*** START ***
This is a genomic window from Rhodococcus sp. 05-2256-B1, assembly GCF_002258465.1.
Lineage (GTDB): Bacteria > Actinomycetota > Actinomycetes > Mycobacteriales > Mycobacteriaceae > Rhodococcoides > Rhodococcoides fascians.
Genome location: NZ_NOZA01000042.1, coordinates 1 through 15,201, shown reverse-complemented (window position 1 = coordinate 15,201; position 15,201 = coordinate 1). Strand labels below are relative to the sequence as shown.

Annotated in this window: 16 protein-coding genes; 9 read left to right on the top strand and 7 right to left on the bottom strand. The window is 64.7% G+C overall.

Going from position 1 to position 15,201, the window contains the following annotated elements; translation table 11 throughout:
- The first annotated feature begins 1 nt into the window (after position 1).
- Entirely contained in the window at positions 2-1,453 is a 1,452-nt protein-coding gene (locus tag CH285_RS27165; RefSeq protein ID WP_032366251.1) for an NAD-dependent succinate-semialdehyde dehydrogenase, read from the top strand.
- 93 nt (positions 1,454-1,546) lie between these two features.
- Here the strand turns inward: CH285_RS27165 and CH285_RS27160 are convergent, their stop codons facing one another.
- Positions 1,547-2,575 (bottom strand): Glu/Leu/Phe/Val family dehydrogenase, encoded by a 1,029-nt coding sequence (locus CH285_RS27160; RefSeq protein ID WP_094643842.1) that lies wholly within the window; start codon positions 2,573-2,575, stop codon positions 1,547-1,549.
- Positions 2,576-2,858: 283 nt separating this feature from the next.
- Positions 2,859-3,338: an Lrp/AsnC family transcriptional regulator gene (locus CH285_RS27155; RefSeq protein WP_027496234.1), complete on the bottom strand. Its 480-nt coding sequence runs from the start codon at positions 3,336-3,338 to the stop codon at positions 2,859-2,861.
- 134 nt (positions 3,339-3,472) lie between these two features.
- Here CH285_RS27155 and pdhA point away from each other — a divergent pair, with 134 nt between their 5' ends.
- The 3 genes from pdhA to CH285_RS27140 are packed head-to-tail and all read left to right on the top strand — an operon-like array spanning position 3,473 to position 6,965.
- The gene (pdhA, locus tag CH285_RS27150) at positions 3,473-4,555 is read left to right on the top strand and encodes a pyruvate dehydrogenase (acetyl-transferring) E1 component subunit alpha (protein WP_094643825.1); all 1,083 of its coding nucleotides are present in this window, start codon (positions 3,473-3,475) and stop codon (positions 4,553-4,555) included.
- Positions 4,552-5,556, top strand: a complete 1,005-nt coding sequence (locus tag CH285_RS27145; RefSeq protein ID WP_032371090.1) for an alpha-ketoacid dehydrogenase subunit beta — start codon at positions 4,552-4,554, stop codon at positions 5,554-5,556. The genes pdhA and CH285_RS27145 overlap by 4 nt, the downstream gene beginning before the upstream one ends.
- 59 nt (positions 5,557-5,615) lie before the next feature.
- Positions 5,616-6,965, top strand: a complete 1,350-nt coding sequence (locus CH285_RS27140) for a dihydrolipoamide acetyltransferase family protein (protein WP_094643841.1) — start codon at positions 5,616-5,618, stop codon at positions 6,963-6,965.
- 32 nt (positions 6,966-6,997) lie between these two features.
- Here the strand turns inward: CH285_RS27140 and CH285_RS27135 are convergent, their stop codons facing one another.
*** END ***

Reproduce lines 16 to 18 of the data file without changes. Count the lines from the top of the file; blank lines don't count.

- The gene (pdhA, locus tag CH285_RS27150) at positions 3,473-4,555 is read left to right on the top strand and encodes a pyruvate dehydrogenase (acetyl-transferring) E1 component subunit alpha (protein WP_094643825.1); all 1,083 of its coding nucleotides are present in this window, start codon (positions 3,473-3,475) and stop codon (positions 4,553-4,555) included.
- Positions 4,552-5,556, top strand: a complete 1,005-nt coding sequence (locus tag CH285_RS27145; RefSeq protein ID WP_032371090.1) for an alpha-ketoacid dehydrogenase subunit beta — start codon at positions 4,552-4,554, stop codon at positions 5,554-5,556. The genes pdhA and CH285_RS27145 overlap by 4 nt, the downstream gene beginning before the upstream one ends.
- 59 nt (positions 5,557-5,615) lie before the next feature.